Talking to Tweens About Bullying? It’s been all over the news this year in middle schools and Junior high schools. Parent groups are forming, community wide anti-bullying task forces, and more. Anti-bullying ordinances are being voted on by local governments and school handbooks have been rewritten. Bullying is a very common problem that affects the youth of all age groups and it can harm any student. Bullying is so dangerous that it affects the social and emotional well-being of a student and even the overall physical health gets affected. There is also a rise in the evidence that proves that bullying is somehow linked to sexual harassment and dating violence.
Talking to Tweens about Bullying
I know it is nothing new – bullying has been around for a long time but here is the thing? When we were kids? There was no social media. The school yard bully was out of the picture the 16 hours a day that we were at home with our family and friends. Now? Kids deal with it 24 hours a day, 7 days a week thanks to technology. In common parlance, bullying is just another form of abuse; it is all about certain kids using power to control other kids and sometimes with a grievous intention to cause harm to the other person. Being bullied is humiliating and hurtful and it is not a joke. On top of that social networking sites and cellphones are a new menace as they allow kids to be bullied 24 hours a day and this humiliation often has a long-lasting effect.
Know the signs to understand whether your tween is being bullied
The majority of the kids are not going to come home and tell their parents that they are being bullied. They will never say anything. The kid might feel ashamed and feel that they are to be blamed for what has happened. This is a dangerous feeling bit is very common among kids. So the onus lies on the parents to understand whether their tween is being bullied or not.
Reluctance to go to school
The child may not get on the school bus
The mood of the kid changes as soon as he logs onto Facebook or any other social networking site
Has sleeping problems, headaches and always expresses a wish to stay at home instead of going to school
The tween may have damaged belongings or worse, some of his belongings may get lost
The tween is not eating his/her lunch and is getting into a habit of bringing the food back home
The kid is, at times, depressed and seems withdrawn
The thing is that even if the child displays one or two of these above signs it may not mean that the child is being bullied but these are important things that would need immediate attention and support from parents.
What should the parents do?
What should a parent do if his tween son/daughter is being bullied? Whether he says outright that he is being bullied or you suspect it, one must listen to the child very carefully and empathize with him/her. One must support him throughout and assure him that what has happened is simply wrong and he must be told that, as a parent, you have a responsibility to put a stop to any such behavior and that you will arrange for all kind of help possible.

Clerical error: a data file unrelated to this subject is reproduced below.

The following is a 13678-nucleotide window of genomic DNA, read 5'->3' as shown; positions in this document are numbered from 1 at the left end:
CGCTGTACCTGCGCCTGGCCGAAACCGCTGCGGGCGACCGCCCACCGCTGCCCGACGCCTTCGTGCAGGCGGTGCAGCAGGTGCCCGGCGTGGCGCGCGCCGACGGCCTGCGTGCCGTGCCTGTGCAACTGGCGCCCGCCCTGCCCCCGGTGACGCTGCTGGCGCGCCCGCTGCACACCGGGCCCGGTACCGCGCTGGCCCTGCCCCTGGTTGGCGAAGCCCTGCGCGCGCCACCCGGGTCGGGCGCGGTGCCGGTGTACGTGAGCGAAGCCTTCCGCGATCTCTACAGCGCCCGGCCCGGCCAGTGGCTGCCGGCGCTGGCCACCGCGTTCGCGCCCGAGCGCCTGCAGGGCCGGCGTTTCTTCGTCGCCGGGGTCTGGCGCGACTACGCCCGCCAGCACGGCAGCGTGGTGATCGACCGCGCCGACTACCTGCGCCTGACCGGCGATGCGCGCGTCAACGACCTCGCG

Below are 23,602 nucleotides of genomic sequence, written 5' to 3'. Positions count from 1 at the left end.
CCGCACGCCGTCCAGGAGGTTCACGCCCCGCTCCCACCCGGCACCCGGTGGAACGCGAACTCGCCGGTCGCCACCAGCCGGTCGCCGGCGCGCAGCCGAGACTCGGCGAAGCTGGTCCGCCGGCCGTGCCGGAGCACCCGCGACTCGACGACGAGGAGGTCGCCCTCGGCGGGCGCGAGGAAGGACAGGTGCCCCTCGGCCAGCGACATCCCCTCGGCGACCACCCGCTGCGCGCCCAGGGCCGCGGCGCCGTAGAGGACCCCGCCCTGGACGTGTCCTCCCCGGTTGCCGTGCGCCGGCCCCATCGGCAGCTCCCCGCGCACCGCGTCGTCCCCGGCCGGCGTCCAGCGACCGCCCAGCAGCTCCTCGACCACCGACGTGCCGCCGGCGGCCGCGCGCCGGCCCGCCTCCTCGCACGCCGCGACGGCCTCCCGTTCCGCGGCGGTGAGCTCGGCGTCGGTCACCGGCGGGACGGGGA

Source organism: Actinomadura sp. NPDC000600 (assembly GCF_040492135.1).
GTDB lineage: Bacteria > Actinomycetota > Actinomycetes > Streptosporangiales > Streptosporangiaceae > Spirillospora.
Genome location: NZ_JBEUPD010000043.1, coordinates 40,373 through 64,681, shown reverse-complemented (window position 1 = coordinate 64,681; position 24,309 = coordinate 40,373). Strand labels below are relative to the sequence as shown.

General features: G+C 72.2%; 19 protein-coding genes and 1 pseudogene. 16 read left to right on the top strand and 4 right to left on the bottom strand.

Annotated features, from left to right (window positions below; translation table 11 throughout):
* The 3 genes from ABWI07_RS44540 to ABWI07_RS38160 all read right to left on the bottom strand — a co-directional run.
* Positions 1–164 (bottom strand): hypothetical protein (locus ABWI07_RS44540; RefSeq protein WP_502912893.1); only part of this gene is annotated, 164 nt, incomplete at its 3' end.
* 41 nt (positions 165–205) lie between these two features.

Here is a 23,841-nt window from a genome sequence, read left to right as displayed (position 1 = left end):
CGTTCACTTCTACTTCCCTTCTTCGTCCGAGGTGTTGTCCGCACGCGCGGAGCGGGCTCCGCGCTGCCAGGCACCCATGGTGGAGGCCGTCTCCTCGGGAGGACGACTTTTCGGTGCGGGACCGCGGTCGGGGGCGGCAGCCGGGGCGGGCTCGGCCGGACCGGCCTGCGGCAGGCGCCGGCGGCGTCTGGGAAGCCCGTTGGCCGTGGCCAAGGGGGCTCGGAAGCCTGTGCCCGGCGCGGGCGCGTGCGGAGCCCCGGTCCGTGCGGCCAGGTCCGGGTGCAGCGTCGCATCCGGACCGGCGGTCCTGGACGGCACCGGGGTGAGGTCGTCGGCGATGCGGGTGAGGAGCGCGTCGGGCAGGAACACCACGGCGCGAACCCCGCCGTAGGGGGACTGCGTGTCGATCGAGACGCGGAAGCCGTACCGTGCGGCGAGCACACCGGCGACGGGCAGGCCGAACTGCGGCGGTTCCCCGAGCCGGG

When you find out that your child is being bullied then it is natural to feel anxious and angry. The first reaction would not be an ideal as it will come from an emotional perspective and not from a calm and an objective place. Here’s how parents should talk to tween if he/she is being bullied –
Talking to Tweens About Bullying
Have an open conversation
You can tell your tween kid about your own experiences. You should empathize with him/her at all times and make him understand that you are always available for him at all times. You can also ask him to speak to other elders in the family as they might have some better things to say.
Do not blame
If your child is being bullied then one should not make the cardinal mistake of blaming her for what is happening. Most of the times there is no reason for a child to get bullied except for the fact that he is in the line of sight of another child who simply wants to bully him. There is no justification for bullying. Blaming your kid for these problems will only propel him to shut down and even blame themselves for what has happened. Instead, the child should be told that anyone can be a target for such behavior but the offender will be punished for what he/she has done.
Talk to an adult
You must speak with your tween child and encourage him to go to his school counselor or an administrator whenever she is being bullied or feels threatened. The school officials must put an end to all these and hold the offending students accountable for such lowly behavior.
You should never minimize the problem by under-reacting. Your interference in this matter is not required until and unless the school authorities do not take required action against the offenders. If you find the school to be too lenient then you can always walk in with your child and demand a thorough investigation of the matter as the parent has to look after the well-being of the child. The kids should always understand that her parents are more powerful than the bullying student and she will always get support and protection from her parents no matter what.
Other posts you may like:
What Visiters Had To Say